@Bryan – Yes, I’ve built up a list of tweet prompts.

@Jeff – The tweets represent the daily discussions about everything in the course.  I expect some tweets will prompt a discussion on what we’re currently studying since I’ll choose my prompts that way.

@Paul  Yes, I plan to give general feedback on the essays, good features, common problems, etc.  I’d like to do so peer review as well, but not until at least a few weeks into the course.

@Bryan Re: twitter use, yes we will use the hashtag “#econ201online” and all such tweets will be archived for review.

@Becky: “If no one responds to other students’ questions and both the question poser and the classmates get used to the Prof. eventually answering them by the next day, how does that encourage other students to step up? It seems too easy for students to sit back and only check in on conversations without playing an active role themselves.”

SG: Good questions, but we’ll have to see how it goes.  I can be pretty persuasive about getting students to respond.

@Paul, Yes, I generally plan to answer questions with other questions, rather than providing “the” answer unless it’s a factual/mechanical question (“How do I find the Topic 3 page?”

@Paul  Class size is capped at 20, though I’ve given some thought to running larger sizes.

@Paul: “All good stuff, and you ask students to do an essay of their own, but then retreat to more orthodox essays. I’m wondering if you could get students to do something a bit more imaginative for another assignment as an alternative to an essay – a video, poster or photo collage for example?”  SG: Possibly, but this is a Writing Intensive course so we need written work as well.  Perhaps there’s a work around here.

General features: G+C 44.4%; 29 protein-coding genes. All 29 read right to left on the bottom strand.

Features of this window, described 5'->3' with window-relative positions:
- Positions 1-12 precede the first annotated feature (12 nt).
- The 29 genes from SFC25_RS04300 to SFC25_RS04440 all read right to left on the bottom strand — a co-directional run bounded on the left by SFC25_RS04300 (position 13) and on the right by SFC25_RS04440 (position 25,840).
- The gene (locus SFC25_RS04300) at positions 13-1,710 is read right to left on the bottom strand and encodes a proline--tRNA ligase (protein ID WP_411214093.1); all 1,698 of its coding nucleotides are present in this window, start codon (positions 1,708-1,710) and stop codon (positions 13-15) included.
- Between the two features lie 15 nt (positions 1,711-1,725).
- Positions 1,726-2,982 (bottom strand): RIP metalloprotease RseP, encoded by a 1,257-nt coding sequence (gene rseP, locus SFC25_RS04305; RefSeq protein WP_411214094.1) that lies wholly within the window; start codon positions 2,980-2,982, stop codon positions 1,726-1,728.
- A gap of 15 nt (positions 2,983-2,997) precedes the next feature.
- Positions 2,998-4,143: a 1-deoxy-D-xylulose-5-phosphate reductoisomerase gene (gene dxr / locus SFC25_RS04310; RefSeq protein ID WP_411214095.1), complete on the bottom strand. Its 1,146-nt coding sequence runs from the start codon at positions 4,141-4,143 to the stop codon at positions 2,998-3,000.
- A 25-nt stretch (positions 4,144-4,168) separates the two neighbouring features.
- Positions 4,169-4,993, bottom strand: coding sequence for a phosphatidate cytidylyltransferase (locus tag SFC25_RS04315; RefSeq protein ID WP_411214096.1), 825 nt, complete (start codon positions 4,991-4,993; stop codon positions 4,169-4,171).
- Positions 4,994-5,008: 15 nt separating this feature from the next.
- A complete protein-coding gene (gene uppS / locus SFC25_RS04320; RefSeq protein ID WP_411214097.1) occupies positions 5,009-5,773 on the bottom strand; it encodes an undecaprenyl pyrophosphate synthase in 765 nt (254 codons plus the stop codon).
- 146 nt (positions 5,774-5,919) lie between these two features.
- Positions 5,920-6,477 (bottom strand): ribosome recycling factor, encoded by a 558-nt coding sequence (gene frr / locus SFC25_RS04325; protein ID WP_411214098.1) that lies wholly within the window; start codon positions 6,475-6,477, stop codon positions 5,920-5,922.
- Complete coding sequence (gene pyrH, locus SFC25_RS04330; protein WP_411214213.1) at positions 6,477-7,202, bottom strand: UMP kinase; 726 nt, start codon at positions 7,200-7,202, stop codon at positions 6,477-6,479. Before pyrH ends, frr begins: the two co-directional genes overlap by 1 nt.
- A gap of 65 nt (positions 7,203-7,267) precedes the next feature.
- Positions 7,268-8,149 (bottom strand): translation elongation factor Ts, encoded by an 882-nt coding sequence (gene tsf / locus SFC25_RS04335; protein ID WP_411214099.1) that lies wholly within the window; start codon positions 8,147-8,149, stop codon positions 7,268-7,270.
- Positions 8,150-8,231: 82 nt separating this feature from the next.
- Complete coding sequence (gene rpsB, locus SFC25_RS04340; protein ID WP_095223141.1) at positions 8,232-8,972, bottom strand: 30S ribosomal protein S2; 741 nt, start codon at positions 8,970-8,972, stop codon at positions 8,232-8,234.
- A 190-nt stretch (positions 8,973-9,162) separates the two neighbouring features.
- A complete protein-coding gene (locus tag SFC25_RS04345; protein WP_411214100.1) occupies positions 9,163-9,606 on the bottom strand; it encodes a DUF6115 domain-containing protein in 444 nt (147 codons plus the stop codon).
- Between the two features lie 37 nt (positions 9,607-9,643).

@Bryan: “Will you identify useful and relevant social media sites? I’m thinking of various econbloggers, the EconTalk podcast, etc. “  Yes, I will have students track down the ones I know, and any others similar that they find.

@Steve: “Another interesting thing you might try — I am thinking for potential paper/assessment — would be to ask a series of agree/disagree statements at the beginning of the course. Think likert scale stuff. Then at the end, ask the same ones. This would allow you to quantify the extent to which their views have changed. Theoretically, the strength to which they agree or disagree with simple dualistic statements should decrease after the course. e.g., “tax cuts are beneficial to economic growth.” If you get a lot of 4s and 5s on that early, you hopefully would get a lot of 3s and 4s afterwards, right?”

SG: Great ideas, though I may have run out of time.

@Paul: “I’m wondering whether there is scope for students to reflect on their own learning in a more metacognitive sense, i.e. not simply in terms of the meaning, but reflecting on their own learning?”  SG: Yes, that’s the final, final essay for the course (w/maybe a midterm draft).

@Jeff: “How would you identify such students? Would this be ad-hoc? Poor performance on an exam or essay?”  SG: Poor performance on exams and essays, but also (and sooner) on twitter and the discussion pages.  For the latter, I’ll be on the lookout for non-participation or perfunctory posts.

 

Thanks also go to Jim Groom, Martha Burtis, Andy Rush, Tim Owen and Alan Levine from our Division of Teaching & Learning Technologies, as well as the faculty who made up the first cohort of the UMW Online Learning Initiative from whom I learned a great deal.

If the course is successful, the credit belongs to the people I’ve mentioned in this post.  I simply followed their advice.

 

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2 Responses to Response to the Reviewers of My Online Course Proposal

  1. Pingback: First Reflections about ECON 201, the Online Version | Pedablogy: Musings on the Art & Craft of Teaching

  2. Pingback: First Reflections about ECON 201, the Online Version | Pedablogy: Musings on the Art & Craft of Teaching